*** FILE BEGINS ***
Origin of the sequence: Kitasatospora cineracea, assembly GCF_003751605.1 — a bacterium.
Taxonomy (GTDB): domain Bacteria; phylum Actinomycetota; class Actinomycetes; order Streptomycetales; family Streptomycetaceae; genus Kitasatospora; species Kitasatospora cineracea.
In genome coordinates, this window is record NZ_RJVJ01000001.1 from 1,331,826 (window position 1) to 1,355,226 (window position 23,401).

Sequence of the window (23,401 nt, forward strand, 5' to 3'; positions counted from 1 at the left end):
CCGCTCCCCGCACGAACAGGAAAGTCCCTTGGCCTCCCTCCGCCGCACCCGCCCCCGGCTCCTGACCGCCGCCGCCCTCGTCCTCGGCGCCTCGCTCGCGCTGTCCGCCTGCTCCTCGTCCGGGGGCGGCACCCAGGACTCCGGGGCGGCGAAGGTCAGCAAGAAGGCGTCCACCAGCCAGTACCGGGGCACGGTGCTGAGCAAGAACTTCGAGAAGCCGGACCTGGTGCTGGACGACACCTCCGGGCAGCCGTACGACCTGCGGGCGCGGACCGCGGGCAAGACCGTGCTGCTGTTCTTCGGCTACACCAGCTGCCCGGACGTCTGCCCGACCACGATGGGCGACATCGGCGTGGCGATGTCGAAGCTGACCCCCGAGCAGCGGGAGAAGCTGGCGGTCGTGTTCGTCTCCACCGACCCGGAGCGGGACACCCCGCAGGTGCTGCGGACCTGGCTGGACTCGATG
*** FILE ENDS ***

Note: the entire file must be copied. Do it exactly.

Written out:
Origin of the sequence: Kitasatospora cineracea, assembly GCF_003751605.1 — a bacterium.
Taxonomy (GTDB): domain Bacteria; phylum Actinomycetota; class Actinomycetes; order Streptomycetales; family Streptomycetaceae; genus Kitasatospora; species Kitasatospora cineracea.
In genome coordinates, this window is record NZ_RJVJ01000001.1 from 1,331,826 (window position 1) to 1,355,226 (window position 23,401).

Sequence of the window (23,401 nt, forward strand, 5' to 3'; positions counted from 1 at the left end):
CCGCTCCCCGCACGAACAGGAAAGTCCCTTGGCCTCCCTCCGCCGCACCCGCCCCCGGCTCCTGACCGCCGCCGCCCTCGTCCTCGGCGCCTCGCTCGCGCTGTCCGCCTGCTCCTCGTCCGGGGGCGGCACCCAGGACTCCGGGGCGGCGAAGGTCAGCAAGAAGGCGTCCACCAGCCAGTACCGGGGCACGGTGCTGAGCAAGAACTTCGAGAAGCCGGACCTGGTGCTGGACGACACCTCCGGGCAGCCGTACGACCTGCGGGCGCGGACCGCGGGCAAGACCGTGCTGCTGTTCTTCGGCTACACCAGCTGCCCGGACGTCTGCCCGACCACGATGGGCGACATCGGCGTGGCGATGTCGAAGCTGACCCCCGAGCAGCGGGAGAAGCTGGCGGTCGTGTTCGTCTCCACCGACCCGGAGCGGGACACCCCGCAGGTGCTGCGGACCTGGCTGGACTCGATG